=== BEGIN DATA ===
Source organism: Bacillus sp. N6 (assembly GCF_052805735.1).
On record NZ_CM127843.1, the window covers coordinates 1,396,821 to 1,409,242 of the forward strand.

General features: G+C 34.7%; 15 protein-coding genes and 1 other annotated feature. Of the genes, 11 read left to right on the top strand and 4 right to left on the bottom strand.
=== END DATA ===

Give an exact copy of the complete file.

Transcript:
Source organism: Bacillus sp. N6 (assembly GCF_052805735.1).
On record NZ_CM127843.1, the window covers coordinates 1,396,821 to 1,409,242 of the forward strand.

General features: G+C 34.7%; 15 protein-coding genes and 1 other annotated feature. Of the genes, 11 read left to right on the top strand and 4 right to left on the bottom strand.